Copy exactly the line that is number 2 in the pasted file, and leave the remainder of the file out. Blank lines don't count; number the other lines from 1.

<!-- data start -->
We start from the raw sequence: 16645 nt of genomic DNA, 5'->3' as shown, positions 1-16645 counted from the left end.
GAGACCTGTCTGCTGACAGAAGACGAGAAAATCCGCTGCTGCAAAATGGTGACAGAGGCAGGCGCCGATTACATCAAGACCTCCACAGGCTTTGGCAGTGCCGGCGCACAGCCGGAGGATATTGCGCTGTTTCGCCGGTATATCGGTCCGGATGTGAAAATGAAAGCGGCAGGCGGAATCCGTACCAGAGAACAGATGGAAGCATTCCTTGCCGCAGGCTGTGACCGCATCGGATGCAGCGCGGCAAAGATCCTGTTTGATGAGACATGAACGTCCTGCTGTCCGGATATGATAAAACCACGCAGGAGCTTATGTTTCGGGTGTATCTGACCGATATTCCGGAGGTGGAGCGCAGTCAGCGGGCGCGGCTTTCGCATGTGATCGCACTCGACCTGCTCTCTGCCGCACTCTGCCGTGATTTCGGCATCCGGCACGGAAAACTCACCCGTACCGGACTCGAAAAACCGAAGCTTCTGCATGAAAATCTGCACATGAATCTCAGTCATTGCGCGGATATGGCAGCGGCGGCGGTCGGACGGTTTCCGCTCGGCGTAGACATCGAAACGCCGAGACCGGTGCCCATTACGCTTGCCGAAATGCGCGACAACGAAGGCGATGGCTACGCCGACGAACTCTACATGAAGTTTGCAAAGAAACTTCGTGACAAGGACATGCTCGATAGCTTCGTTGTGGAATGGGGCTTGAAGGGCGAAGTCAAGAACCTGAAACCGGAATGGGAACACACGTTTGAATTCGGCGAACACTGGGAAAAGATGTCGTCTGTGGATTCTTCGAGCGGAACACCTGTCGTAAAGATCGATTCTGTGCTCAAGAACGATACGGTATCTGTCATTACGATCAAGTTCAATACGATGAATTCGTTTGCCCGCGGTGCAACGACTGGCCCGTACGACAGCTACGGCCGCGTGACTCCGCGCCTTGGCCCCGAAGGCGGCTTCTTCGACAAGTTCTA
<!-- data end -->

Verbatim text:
GAGACCTGTCTGCTGACAGAAGACGAGAAAATCCGCTGCTGCAAAATGGTGACAGAGGCAGGCGCCGATTACATCAAGACCTCCACAGGCTTTGGCAGTGCCGGCGCACAGCCGGAGGATATTGCGCTGTTTCGCCGGTATATCGGTCCGGATGTGAAAATGAAAGCGGCAGGCGGAATCCGTACCAGAGAACAGATGGAAGCATTCCTTGCCGCAGGCTGTGACCGCATCGGATGCAGCGCGGCAAAGATCCTGTTTGATGAGACATGAACGTCCTGCTGTCCGGATATGATAAAACCACGCAGGAGCTTATGTTTCGGGTGTATCTGACCGATATTCCGGAGGTGGAGCGCAGTCAGCGGGCGCGGCTTTCGCATGTGATCGCACTCGACCTGCTCTCTGCCGCACTCTGCCGTGATTTCGGCATCCGGCACGGAAAACTCACCCGTACCGGACTCGAAAAACCGAAGCTTCTGCATGAAAATCTGCACATGAATCTCAGTCATTGCGCGGATATGGCAGCGGCGGCGGTCGGACGGTTTCCGCTCGGCGTAGACATCGAAACGCCGAGACCGGTGCCCATTACGCTTGCCGAAATGCGCGACAACGAAGGCGATGGCTACGCCGACGAACTCTACATGAAGTTTGCAAAGAAACTTCGTGACAAGGACATGCTCGATAGCTTCGTTGTGGAATGGGGCTTGAAGGGCGAAGTCAAGAACCTGAAACCGGAATGGGAACACACGTTTGAATTCGGCGAACACTGGGAAAAGATGTCGTCTGTGGATTCTTCGAGCGGAACACCTGTCGTAAAGATCGATTCTGTGCTCAAGAACGATACGGTATCTGTCATTACGATCAAGTTCAATACGATGAATTCGTTTGCCCGCGGTGCAACGACTGGCCCGTACGACAGCTACGGCCGCGTGACTCCGCGCCTTGGCCCCGAAGGCGGCTTCTTCGACAAGTTCTA